A recent survey conducted by global financial services firm ING found that despite the massive losses experienced in personal and retirement investments brought about by the recession and the bursting of the housing/financial bubble, most Americans are confident in the private retirement savings system.
According to the findings, a majority of Americans believe the current private retirement savings system is not at all broken. In fact, the survey showed that those in a workplace plan were more confident, informed and proactive when it came to their savings.
Moreover, respondents believe that one's retirement should be handled by the individual, not the government.
Regardless of the evolving policy debate on the issue of retirement, nearly three-quarters of those polled (74%) agreed — and almost half (49%) strongly so — that saving for retirement was an individual's responsibility and not the government's job.
The ING survey of 1,000 men and women across the country was conducted "to better understand their attitudes about the private retirement savings system — and specifically defined contribution plans."
The results of the survey are comforting in an age where people seem increasingly willing to surrender their freedoms and control over their own lives in exchange for increased reliance on government. The strength of this sense of responsibility and individualism will be required in the not-too-distant future, assuming that the government's long-term trend of overspending and racking up debt well beyond our means is not dramatically altered, for no one can rely on a broke government to take care of them.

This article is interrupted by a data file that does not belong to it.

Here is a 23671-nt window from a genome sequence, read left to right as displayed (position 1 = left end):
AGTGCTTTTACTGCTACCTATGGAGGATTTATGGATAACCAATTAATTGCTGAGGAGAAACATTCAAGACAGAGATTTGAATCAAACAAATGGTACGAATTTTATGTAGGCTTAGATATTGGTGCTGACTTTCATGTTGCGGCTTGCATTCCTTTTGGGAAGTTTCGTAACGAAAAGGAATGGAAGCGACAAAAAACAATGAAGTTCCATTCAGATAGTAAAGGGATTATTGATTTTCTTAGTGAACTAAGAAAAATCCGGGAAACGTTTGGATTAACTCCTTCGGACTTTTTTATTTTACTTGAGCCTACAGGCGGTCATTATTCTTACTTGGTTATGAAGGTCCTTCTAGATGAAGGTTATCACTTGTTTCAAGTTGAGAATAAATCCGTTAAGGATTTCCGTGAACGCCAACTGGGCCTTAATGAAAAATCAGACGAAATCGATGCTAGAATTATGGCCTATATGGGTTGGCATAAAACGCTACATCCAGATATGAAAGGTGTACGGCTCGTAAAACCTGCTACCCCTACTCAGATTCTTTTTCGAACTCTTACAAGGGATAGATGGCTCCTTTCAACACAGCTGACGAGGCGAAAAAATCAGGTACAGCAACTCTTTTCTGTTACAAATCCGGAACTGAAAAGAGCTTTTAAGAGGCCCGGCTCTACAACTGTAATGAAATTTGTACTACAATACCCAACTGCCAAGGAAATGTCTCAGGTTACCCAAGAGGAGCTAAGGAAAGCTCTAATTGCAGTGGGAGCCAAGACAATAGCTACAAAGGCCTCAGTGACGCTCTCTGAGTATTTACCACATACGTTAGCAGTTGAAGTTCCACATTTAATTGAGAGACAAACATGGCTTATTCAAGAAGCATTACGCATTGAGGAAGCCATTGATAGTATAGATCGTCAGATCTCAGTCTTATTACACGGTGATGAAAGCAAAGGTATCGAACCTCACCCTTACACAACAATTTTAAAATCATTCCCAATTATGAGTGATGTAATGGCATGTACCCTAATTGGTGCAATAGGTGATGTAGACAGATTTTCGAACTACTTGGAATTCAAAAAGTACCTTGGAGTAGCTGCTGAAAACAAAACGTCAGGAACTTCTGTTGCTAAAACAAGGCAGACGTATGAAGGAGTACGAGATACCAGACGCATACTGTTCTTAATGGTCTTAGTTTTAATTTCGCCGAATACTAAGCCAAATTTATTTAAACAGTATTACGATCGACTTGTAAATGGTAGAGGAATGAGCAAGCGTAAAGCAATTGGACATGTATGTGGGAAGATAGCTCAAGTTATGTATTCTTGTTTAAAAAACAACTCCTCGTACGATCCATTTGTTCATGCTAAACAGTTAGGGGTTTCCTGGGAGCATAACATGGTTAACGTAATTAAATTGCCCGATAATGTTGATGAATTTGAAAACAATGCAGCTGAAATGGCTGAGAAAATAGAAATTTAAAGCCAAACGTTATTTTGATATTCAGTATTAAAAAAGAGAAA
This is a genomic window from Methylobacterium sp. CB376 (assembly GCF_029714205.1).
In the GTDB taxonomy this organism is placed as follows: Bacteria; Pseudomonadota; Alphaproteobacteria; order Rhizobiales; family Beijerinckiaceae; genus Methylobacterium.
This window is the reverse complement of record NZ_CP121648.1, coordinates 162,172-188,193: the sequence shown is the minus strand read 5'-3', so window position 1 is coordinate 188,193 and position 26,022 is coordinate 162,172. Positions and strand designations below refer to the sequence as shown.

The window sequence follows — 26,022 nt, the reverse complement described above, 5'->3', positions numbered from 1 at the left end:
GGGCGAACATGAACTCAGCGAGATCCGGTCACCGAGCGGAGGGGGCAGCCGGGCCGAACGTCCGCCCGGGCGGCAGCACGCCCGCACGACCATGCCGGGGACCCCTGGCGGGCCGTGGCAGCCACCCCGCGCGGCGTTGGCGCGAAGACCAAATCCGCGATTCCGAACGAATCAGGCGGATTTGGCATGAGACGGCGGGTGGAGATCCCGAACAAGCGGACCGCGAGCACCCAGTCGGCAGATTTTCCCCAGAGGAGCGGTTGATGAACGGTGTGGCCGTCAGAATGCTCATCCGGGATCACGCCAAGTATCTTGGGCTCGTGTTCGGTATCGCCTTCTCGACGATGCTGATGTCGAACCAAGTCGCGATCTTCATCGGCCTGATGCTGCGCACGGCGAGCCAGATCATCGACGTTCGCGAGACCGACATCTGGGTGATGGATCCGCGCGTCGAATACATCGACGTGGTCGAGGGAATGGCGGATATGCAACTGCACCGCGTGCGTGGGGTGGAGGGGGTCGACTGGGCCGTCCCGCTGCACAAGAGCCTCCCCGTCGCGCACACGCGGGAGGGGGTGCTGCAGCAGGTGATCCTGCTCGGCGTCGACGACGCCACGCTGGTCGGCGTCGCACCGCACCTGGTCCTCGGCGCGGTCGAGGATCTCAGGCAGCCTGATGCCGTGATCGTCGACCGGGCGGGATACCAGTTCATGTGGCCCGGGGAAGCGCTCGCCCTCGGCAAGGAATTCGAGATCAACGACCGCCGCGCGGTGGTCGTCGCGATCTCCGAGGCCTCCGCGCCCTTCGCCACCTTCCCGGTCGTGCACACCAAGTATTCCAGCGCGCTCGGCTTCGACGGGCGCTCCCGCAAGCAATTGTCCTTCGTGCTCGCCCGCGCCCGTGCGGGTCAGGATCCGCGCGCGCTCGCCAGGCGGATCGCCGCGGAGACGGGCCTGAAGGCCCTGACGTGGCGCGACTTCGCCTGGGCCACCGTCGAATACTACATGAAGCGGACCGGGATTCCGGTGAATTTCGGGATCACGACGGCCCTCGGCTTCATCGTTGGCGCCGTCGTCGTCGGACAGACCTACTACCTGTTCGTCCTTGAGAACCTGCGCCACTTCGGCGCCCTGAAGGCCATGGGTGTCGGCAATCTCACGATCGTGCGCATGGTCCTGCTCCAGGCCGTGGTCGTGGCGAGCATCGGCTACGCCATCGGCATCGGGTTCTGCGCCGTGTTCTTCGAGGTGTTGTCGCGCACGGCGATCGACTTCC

When the money runs out, people certainly won't be able to rely on Social Security. According to the Social Security Administration's FY 2009 Performance and Accountability Report (see "Highlights of Financial Position," p. 40),
Social Security's financing is not projected to be sustainable over the long term with the tax rates and benefit levels scheduled in current law. In 2016, program cost will exceed tax revenues, and, in 2037, the combined OASI and DI Trust Funds will be exhausted according to the projections by Social Security's Chief Actuary. . . . In present value terms, the 75-year shortfall is $5.3 trillion.
The outlook for state and local pension plans for public employees is not any better. State and local governments are also facing several trillions of dollars worth of unfunded pension and retiree health care liabilities over the next 30 years (see here and here).
Thus, it seems we will increasingly be relying on private retirement savings one way or the other. State and local government workers who have been earning both higher salaries and much greater benefits than their private-sector counterparts, and who have fought tooth-and-nail to resist the switch to 401(k)-style defined-contribution retirement plans more in line with those received by those in the private sector who are paying for those inflated salaries and benefits, would be wise to keep this in mind and start getting accustomed to the idea.